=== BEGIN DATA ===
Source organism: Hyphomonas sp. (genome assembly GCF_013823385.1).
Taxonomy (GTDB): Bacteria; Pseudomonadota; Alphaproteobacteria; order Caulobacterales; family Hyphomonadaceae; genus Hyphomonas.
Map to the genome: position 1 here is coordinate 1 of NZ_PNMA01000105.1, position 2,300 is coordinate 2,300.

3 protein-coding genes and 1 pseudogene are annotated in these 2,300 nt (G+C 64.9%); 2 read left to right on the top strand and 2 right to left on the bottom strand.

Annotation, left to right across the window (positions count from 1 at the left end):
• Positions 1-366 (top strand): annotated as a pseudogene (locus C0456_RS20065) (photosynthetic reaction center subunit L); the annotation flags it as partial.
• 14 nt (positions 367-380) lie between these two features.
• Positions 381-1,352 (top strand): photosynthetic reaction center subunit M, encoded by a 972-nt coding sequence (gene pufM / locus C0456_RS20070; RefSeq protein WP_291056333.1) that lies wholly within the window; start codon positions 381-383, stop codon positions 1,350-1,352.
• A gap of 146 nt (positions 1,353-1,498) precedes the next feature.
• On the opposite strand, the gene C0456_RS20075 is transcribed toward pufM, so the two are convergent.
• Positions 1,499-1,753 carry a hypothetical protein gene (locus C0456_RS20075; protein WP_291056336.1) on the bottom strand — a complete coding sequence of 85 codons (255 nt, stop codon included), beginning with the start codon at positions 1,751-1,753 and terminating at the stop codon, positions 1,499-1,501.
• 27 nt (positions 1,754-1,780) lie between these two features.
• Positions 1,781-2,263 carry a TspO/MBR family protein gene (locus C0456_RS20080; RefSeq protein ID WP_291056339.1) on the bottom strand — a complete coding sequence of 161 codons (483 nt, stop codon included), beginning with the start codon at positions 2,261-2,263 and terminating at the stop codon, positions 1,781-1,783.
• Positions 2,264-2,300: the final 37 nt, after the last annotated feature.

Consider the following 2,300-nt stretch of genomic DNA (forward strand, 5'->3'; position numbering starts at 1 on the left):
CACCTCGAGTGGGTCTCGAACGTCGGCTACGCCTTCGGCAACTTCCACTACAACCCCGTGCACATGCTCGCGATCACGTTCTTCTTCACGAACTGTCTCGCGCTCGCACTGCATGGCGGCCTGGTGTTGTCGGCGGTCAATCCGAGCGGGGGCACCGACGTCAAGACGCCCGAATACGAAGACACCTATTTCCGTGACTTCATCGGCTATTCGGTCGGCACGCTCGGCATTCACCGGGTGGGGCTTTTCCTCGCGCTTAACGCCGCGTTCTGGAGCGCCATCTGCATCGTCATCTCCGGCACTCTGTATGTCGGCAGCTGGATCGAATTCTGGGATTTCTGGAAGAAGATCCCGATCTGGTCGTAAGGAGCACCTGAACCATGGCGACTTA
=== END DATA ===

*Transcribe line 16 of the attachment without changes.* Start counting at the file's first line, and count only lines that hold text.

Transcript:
CACCTCGAGTGGGTCTCGAACGTCGGCTACGCCTTCGGCAACTTCCACTACAACCCCGTGCACATGCTCGCGATCACGTTCTTCTTCACGAACTGTCTCGCGCTCGCACTGCATGGCGGCCTGGTGTTGTCGGCGGTCAATCCGAGCGGGGGCACCGACGTCAAGACGCCCGAATACGAAGACACCTATTTCCGTGACTTCATCGGCTATTCGGTCGGCACGCTCGGCATTCACCGGGTGGGGCTTTTCCTCGCGCTTAACGCCGCGTTCTGGAGCGCCATCTGCATCGTCATCTCCGGCACTCTGTATGTCGGCAGCTGGATCGAATTCTGGGATTTCTGGAAGAAGATCCCGATCTGGTCGTAAGGAGCACCTGAACCATGGCGACTTA